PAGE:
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Less travel is causing the NBA to see better basketball

In addition to keeping out the coronavirus, the NBA bubble has also delivered a stellar on-court product, with crisp, entertaining play night in and night out.

Why it matters: General managers, athletic trainers and league officials believe the lack of travel is a driving force behind the high quality of play — an observation that could lead to scheduling changes for next season and beyond.


  • "This is the advantage that we have not had," one team health official told ESPN's Baxter Holmes. "We're always tired, [but in the bubble] our guys have been rested ... We've been able to get them recovered again and again."
  • Another health official said the quality of play has some rethinking the concept of load management. Before, they thought heavy minutes were the leading cause of fatigue. Now? "It might actually just be the travel."

The intrigue: On a call last month with commissioner Adam Silver and all 30 GMs, the concept of teams traveling to cities to play two games in a short span next season was discussed, according to Holmes.

  • These baseball-like homestands could lead to better play, while reducing travel amid the pandemic and leveling the playing field for coastal teams who typically travel more than their peers.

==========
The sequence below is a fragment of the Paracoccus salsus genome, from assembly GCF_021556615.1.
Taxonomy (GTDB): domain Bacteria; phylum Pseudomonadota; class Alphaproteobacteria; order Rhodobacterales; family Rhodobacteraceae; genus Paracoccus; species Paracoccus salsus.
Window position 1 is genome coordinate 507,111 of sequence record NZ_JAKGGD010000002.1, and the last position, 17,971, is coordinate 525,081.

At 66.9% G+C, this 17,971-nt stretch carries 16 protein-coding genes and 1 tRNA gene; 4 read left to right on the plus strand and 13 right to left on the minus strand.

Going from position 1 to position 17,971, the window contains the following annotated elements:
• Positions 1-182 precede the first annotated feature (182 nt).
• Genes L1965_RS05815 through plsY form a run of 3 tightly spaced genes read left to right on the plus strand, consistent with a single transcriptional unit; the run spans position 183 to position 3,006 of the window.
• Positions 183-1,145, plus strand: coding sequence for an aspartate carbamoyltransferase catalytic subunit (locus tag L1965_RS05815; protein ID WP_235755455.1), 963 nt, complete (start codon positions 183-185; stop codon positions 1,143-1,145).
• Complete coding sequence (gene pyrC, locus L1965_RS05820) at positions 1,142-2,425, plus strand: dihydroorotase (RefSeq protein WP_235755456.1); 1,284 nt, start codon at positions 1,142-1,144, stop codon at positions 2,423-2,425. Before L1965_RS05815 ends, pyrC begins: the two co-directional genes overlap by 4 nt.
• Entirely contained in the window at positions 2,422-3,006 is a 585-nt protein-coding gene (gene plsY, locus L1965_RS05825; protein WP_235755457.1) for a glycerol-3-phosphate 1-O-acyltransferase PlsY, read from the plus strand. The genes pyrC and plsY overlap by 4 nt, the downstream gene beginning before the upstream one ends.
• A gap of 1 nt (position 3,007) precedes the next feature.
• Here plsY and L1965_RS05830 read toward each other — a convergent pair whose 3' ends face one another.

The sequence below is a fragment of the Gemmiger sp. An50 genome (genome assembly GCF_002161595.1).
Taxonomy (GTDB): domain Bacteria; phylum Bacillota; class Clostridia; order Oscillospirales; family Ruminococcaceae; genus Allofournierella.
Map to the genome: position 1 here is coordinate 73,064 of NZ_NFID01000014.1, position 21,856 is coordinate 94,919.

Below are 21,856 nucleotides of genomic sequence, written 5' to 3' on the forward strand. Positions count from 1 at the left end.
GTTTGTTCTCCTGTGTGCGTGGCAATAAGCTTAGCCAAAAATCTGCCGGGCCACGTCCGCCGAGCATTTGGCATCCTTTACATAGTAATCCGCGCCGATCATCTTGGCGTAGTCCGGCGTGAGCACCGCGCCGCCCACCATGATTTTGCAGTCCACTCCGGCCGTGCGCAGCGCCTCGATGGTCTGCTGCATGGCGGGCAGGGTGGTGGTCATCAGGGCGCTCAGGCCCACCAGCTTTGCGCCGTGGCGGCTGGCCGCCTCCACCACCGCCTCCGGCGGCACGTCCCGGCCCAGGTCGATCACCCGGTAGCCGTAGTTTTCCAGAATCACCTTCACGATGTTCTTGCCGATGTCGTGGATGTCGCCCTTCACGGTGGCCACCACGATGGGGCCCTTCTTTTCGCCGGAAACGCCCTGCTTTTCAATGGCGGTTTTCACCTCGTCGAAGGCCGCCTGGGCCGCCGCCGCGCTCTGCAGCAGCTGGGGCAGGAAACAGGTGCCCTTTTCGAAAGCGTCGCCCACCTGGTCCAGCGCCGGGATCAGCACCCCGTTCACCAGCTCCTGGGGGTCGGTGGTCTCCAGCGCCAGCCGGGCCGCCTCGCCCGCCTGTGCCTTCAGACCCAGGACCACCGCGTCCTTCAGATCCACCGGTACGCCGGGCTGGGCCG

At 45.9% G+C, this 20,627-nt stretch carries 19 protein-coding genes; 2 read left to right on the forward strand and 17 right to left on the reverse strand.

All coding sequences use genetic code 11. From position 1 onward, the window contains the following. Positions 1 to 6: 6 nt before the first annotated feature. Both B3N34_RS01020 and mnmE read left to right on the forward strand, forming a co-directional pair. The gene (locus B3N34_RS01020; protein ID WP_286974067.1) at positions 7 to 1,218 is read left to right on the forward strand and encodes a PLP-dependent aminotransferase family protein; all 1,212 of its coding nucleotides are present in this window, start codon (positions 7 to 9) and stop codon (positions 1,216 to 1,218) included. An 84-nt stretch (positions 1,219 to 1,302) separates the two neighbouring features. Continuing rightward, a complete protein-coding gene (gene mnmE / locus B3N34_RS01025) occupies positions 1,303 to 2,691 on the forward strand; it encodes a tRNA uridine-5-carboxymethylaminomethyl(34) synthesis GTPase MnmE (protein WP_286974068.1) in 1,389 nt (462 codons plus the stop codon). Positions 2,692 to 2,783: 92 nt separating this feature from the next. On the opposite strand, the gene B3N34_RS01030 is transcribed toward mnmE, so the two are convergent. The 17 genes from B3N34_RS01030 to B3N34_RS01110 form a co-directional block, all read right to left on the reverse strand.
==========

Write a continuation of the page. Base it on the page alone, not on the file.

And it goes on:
The big picture: The NBA has made efforts to reduce travel in recent years by creating more rest days and eliminating four-in-five stretches, but its teams still travel more than other major North American sports teams.

By the numbers: During the 2018-19 season, NBA teams traveled an average of 43,534 miles, nearly 7% more than NHL teams (40,768), 36% more than MLB teams (31,993) and 441% more than NFL teams (8,049).

  • As a result, sleep deprivation is "our biggest issue without a solution," one high-ranking league source told ESPN last October. "It's the dirty little secret that everybody knows about."

The bottom line: The pandemic has hurt sports leagues financially, but it also exposed inefficiencies and forced changes that could stick around. If the NBA can make something like homestands work, who wouldn't want better-rested players?

Making sense of the $28 billion Salesforce-Slack deal

As with most big deals in tech, the key question to ask about Salesforce's $28 billion purchase of Slack isn't whether the price is too high or low, but whether the combination makes sense.

Between the lines: Big Tech companies have plenty of their own cash and can easily borrow more, but only a finite amount of time to innovate before rivals capture their turf.

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Putin says Russia will begin large-scale COVID-19 vaccination next week

Russian President Vladimir Putin said Wednesday that he has directed officials to begin large-scale vaccination against COVID-19 as early as next week, according to state media.

Why it matters: Russia, which has the fourth-largest coronavirus caseload in the world with more than 2.3 million infections, would be the first country to begin mass vaccination. Experts have criticized the lack of scientific transparency around the vaccine and the haste with which the Kremlin approved it.